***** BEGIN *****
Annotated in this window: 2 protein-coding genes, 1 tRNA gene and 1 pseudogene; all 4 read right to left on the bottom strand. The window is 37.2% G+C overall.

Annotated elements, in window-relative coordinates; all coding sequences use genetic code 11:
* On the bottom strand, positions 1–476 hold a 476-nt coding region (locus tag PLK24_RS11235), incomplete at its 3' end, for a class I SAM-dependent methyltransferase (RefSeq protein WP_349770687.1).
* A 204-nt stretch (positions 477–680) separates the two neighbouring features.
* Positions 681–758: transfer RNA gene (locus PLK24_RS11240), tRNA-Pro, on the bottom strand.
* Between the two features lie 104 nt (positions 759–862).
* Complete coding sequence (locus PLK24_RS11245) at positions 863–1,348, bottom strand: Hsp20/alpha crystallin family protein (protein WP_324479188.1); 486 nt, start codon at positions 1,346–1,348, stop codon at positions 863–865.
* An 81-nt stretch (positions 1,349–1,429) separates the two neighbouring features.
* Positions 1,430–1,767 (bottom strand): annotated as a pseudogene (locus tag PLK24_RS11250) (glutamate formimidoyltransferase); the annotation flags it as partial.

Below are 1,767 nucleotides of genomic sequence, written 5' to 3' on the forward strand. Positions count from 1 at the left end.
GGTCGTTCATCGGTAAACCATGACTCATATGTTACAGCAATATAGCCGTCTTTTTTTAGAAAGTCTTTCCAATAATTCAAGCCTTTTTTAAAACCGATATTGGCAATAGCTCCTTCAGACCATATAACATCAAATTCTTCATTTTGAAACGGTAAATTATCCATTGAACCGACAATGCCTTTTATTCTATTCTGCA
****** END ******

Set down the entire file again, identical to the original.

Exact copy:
Annotated in this window: 2 protein-coding genes, 1 tRNA gene and 1 pseudogene; all 4 read right to left on the bottom strand. The window is 37.2% G+C overall.

Annotated elements, in window-relative coordinates; all coding sequences use genetic code 11:
* On the bottom strand, positions 1–476 hold a 476-nt coding region (locus tag PLK24_RS11235), incomplete at its 3' end, for a class I SAM-dependent methyltransferase (RefSeq protein WP_349770687.1).
* A 204-nt stretch (positions 477–680) separates the two neighbouring features.
* Positions 681–758: transfer RNA gene (locus PLK24_RS11240), tRNA-Pro, on the bottom strand.
* Between the two features lie 104 nt (positions 759–862).
* Complete coding sequence (locus PLK24_RS11245) at positions 863–1,348, bottom strand: Hsp20/alpha crystallin family protein (protein WP_324479188.1); 486 nt, start codon at positions 1,346–1,348, stop codon at positions 863–865.
* An 81-nt stretch (positions 1,349–1,429) separates the two neighbouring features.
* Positions 1,430–1,767 (bottom strand): annotated as a pseudogene (locus tag PLK24_RS11250) (glutamate formimidoyltransferase); the annotation flags it as partial.

Below are 1,767 nucleotides of genomic sequence, written 5' to 3' on the forward strand. Positions count from 1 at the left end.
GGTCGTTCATCGGTAAACCATGACTCATATGTTACAGCAATATAGCCGTCTTTTTTTAGAAAGTCTTTCCAATAATTCAAGCCTTTTTTAAAACCGATATTGGCAATAGCTCCTTCAGACCATATAACATCAAATTCTTCATTTTGAAACGGTAAATTATCCATTGAACCGACAATGCCTTTTATTCTATTCTGCA